Cannabis oil can be used topically as well and many folks use it to treat skin cancer. I used it on an area on my back that didn’t look right and within two weeks it was gone. It seemed to draw out the mass and then it came off. I don’t know what it was but that’s what happened. I also use it in cannabis based salves to give them additional strength. Cannabis is versatile, whether ingested raw, smoked or vaped, or ingested as a prepared medicine and irrespective of the method used to medicate, healing is the result.oil in silicone

I always get about a half cup of oil initially when I put it on the coffee warmer and today was no different. That will reduce by half and I’ll end up with a quarter cup of oil which I’ll use to keep my RA in check. This oil was made from Cuveé, a strain from TGA Genetics. Cuveé grows prolifically and outside the buds get really big. The branches tend to get heavy and droop so it’s best to keep the lower branches pruned. When they drag on the ground it only invites bugs and other problems. I love Cuveé. It’s beautiful and it’s a wonderful, relaxing medicine.

So that’s it. We began the process around three in the afternoon, which is too late by the way, and finished around 1:30 am, but the oil distiller makes it far safer than letting the alcohol evaporate outside with a fan blowing on it. Plus I was able to capture almost all of the two gallons of grain alcohol we used.

There are lots of videos online to look at and it’s great to see the different equipment people use to make this incredible medicine. To think we can both grow and then make the medicine that saves our lives is amazing. And we can do it in our kitchens! Patients network with other patients or go online to find out what works and what doesn’t. And what seems to work the best and most consistently is the whole plant and not simply one of its components.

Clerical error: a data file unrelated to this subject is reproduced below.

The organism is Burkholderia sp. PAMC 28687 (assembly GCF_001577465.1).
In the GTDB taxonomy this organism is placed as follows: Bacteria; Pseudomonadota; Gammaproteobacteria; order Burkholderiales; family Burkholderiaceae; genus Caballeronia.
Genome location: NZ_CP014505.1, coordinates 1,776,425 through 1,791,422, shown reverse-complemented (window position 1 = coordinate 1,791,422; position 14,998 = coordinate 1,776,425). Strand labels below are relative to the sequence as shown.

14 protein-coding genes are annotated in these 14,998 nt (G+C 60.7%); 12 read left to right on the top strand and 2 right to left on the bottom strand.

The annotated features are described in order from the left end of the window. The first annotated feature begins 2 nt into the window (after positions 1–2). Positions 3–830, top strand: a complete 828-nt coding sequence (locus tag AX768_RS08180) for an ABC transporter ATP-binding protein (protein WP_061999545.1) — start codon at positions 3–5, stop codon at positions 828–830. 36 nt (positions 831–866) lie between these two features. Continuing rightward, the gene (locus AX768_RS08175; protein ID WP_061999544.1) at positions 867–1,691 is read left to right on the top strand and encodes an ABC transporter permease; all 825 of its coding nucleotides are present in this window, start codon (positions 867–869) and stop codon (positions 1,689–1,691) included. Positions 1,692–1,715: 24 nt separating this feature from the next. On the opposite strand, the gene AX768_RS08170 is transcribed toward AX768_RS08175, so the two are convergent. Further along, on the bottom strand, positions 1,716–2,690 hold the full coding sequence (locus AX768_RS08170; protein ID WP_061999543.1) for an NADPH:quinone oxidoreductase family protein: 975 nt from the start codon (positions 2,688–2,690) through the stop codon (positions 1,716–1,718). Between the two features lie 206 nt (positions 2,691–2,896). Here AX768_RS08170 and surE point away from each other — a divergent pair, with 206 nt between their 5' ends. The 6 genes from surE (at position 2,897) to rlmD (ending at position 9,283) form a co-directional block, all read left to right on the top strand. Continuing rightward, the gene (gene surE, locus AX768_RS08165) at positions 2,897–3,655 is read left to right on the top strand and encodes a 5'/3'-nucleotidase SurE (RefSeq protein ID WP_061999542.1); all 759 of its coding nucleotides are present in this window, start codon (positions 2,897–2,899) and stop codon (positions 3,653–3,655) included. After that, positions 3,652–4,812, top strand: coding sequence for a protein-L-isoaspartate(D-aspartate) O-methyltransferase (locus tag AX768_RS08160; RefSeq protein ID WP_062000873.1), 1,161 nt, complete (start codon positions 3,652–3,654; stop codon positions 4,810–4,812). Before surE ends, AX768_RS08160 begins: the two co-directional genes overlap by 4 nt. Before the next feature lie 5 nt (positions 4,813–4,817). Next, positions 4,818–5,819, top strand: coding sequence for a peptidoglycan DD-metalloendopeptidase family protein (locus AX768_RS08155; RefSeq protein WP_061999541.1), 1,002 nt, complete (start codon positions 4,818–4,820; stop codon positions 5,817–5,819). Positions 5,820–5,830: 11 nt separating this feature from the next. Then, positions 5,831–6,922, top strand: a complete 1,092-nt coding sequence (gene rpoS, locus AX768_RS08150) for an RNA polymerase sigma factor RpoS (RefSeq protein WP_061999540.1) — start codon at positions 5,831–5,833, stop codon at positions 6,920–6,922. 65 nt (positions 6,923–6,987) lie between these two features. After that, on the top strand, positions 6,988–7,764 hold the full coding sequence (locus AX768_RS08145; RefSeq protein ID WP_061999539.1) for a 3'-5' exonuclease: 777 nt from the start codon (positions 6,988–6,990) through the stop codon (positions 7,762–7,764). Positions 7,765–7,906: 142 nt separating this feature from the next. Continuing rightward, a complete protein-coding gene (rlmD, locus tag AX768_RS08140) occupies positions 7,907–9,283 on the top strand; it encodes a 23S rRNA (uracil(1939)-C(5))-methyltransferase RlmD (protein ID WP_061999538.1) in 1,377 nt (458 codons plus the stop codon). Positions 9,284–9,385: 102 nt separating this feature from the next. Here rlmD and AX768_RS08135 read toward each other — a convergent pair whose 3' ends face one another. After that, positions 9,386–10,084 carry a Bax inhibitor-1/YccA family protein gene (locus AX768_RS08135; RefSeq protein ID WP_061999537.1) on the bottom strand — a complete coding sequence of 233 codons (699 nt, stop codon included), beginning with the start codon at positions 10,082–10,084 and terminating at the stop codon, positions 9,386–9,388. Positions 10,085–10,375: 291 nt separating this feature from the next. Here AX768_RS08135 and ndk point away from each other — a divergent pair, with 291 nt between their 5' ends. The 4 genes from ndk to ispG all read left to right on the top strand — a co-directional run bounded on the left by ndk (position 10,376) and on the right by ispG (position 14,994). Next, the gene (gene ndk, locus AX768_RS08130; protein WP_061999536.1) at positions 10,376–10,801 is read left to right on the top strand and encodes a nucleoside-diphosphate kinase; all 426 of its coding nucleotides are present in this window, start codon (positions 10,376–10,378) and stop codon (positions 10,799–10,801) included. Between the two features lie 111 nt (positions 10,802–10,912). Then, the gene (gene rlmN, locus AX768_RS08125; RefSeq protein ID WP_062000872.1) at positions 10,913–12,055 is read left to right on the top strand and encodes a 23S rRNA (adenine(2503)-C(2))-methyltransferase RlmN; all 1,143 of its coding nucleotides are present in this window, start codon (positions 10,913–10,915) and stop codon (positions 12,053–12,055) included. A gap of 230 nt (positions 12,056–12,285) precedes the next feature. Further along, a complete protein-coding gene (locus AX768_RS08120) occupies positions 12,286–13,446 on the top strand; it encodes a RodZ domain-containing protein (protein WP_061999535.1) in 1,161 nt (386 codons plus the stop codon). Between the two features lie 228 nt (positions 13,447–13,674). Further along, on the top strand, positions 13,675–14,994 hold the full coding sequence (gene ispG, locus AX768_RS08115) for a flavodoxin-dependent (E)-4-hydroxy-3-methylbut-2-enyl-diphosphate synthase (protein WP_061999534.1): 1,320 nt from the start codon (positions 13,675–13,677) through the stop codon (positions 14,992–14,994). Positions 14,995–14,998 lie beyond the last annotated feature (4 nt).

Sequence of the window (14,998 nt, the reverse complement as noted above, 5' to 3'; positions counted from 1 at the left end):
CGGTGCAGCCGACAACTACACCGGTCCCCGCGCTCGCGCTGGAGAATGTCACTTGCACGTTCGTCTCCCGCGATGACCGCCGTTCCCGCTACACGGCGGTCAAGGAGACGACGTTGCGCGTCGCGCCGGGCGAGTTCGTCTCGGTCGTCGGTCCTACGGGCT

The Goddess must of been with me because yesterday I made tomato soup from garden tomatoes as well as another batch of potato soup, began infusing some cannabis into corn syrup for candy, and made oil. But then there’s nothing like a witch who multi-tasks.

Happy healing!

 

Note – this is the distiller I use: Megahome oil distiller

 

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Healing Versus My Constitutional Rights

Evidently my Second Amendment right to purchase a gun has been sacrificed for my healing. In the eyes of the federal government, a cannabis user, patient or otherwise, is prohibited from purchasing a gun. Oh I can have a gun, I just can’t go and buy one.

All I wanted to do was survive my illness. It was clear that all the prescriptions I was taking did nothing so after exhausting all other choices I became a cannabis patient in 2010. Within three months of making and using concentrates, I was in clinical remission. But apparently I’m also given to violent crime. Potheads. We’re a dangerous bunch. Someone  on a terrorist watchlist can buy a gun, but a nice, friendly cannabis user, not so much.

It was awful being as sick as I was. There were no answers or solutions, only more Doctor visits, blood work, and more useless drugs. And all I did was get sicker. When I became a cannabis patient, it was because I thought I was going to die. My C-reactive protein test was 46.5. It’s supposed to be less than 5 so I was a mess and my doctor at the time responded by prescribing Cellcept, a drug for lupus and for preventing the rejection of newly transplanted organs. When I couldn’t take that anymore, he informed me that we were out of options.

So I got my card, grew some cannabis, and upon harvest made my medicine. And six years later I’m off all prescription drugs and I use only cannabis along with some herbal tinctures that I formulate. And the funny thing is, I don’t ever feel compelled to rob a bank or engage in petty crimes. I just healed.

Now, it’s not that I want to run down to my local gun store to buy a weapon. I have plenty. But to take away my constitutional right to do so reflects a level of stupidity that can only be asserted on a governmental level, dumbasses all. All because I’m healing with a plant that my state says I’m legally allowed to use.